View Full Version : Kodak Ektar 127 mm f4.7 shutter opening size?

2-Mar-2013, 11:06
Does anyone know the exact type of lenboard I need to mount a Kodak Ektar 127 mm f4.7? Or if they are available for Sinar? I thought it was a Copal #1 but the sizes don't seem to match up and I cant find the specs.

Dan Fromm
2-Mar-2013, 11:16
Which shutter is it in? Graphex or Supermatic?

I have a 127/4.7 Ektar in Graphex in front of me. The shutter's rear tube's outer diameter is 33.65 mm across the threads. This is the diameter of the smallest hole it will fit. Compur and Copal shutters' retaining rings have centering ridges so their mounting holes are larger than the rear tube's diameter. Not so for Graphex shutters, whose retaining rings have no centering ridge.

Sorry, I don't have the info needed for the size of Supermatic that would hold a 127/4.7 Ektar.

You need a board that will fit y'r Sinar bored to ~34 mm (for 127/4.7 Ektar in Graphex) or who-knows what (for 127/4.7 Ektar in Supermatic). Boards are camera front standard-specific, not shutter-specific. I send boards to skgrimes for boring. There are other machinists who can do the work.

2-Mar-2013, 11:20
#1 Flash Supermatic:

f/4.7 127mm Flash Supermatic,
Supermatic X #1‡ Tessar 38mm slipon adapter ring, Ser VI.
Magnesium fluoride coated-'Lumenized'
Mounting hole: 1 1/2 in; 38.1mm
Back Focus: 113mm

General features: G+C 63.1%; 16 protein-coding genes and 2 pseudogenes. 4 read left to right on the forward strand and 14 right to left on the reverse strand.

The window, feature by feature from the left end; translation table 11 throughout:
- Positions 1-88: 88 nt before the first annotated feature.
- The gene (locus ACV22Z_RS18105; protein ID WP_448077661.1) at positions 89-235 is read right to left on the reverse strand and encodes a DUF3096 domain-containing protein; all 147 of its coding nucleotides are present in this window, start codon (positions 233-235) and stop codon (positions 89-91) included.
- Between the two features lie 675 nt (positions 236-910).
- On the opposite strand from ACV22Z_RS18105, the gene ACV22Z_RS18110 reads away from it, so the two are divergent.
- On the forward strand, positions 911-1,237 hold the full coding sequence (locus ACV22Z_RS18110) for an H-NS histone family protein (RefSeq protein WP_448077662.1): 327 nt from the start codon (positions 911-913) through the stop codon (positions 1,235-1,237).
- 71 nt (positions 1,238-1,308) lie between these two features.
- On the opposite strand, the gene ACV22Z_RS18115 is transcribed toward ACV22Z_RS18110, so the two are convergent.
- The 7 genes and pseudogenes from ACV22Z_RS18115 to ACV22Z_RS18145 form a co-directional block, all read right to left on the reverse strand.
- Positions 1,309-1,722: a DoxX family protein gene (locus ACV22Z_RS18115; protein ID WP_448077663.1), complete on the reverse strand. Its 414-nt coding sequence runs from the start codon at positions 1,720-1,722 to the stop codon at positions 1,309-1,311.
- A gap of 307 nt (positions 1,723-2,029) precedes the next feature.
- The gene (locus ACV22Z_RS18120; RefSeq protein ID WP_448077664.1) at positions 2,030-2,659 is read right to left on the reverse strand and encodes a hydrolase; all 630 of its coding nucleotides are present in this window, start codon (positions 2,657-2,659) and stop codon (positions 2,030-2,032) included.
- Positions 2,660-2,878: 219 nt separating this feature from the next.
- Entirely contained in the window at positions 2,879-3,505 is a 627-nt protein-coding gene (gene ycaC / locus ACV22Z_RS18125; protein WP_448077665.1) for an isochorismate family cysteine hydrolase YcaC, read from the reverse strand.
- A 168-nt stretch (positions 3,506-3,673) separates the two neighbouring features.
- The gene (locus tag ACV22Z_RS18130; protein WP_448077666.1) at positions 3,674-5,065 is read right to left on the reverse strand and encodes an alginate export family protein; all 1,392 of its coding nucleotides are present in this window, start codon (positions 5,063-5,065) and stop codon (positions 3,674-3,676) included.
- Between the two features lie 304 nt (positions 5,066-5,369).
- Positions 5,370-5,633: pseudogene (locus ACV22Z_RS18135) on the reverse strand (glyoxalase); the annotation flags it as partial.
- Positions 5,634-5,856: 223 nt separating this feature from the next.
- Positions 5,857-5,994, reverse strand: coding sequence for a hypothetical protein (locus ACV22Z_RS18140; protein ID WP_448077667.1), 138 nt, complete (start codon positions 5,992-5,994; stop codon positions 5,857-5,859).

From: http://www.bnphoto.org/bnphoto/KodakEktarsDB2.htm

2-Mar-2013, 11:30
Sorry forgot to add that, its a Supermatic (X) shutter. Darn it, i was hoping to avoid having to have someone make me one.

Leonard Robertson
2-Mar-2013, 13:06
Ryan - I'm not sure if you already have a 127mm Ektar or are looking at buying one. The 127mm is reputed to just cover 4X5 with very little extra image circle for camera movements. I'd be interested what Dan or anyone has to say about "real world" coverage though. I recall once using a 127mm Ektar with full front rise on a 4X5 Anni Speed Graphic and getting black corners. I guess I'm saying be careful not to pay too much for a 127 Ektar, or if you already have one, don't pay more than the lens is worth to buy a Sinar board and have it bored to size. You might be on your way to paying for a more modern lens like a 135mm Symmar with a larger image circle. Not saying the Ektar is a "bad" lens, just not much coverage.

I measured the rear threads on a 127mm f4.7 Ektar serial number ET48xx Luminized in a Graphic Supermatic X shutter (top speed 1/400). I'm measuring across the outside of the threads as approx. 34.5mm. KEH has a couple of Sinar boards listed with "35 hole" which might work with the lens I have, but maybe not for yours. If you already have a 127mm you can take an actual measurement. KEH also has a "40 hole" board if yours measures the 38.1mm given in the link Jody_S posted. To add to the complexity, some shutter retaining rings are flat on the face next to the lens board, and some have a step machined to go into the hole in the board, so for a stepped ring larger hole is needed than what the threads measure.


2-Mar-2013, 13:19
Yea when I started looking for one I never realized it was an odd sized hole by today's standards. I don't plan to use movements with it but at all at this point its not looking like its going to be worth the trouble to use it. Sigh, I will prob have to end up getting some more modern to get me by for now.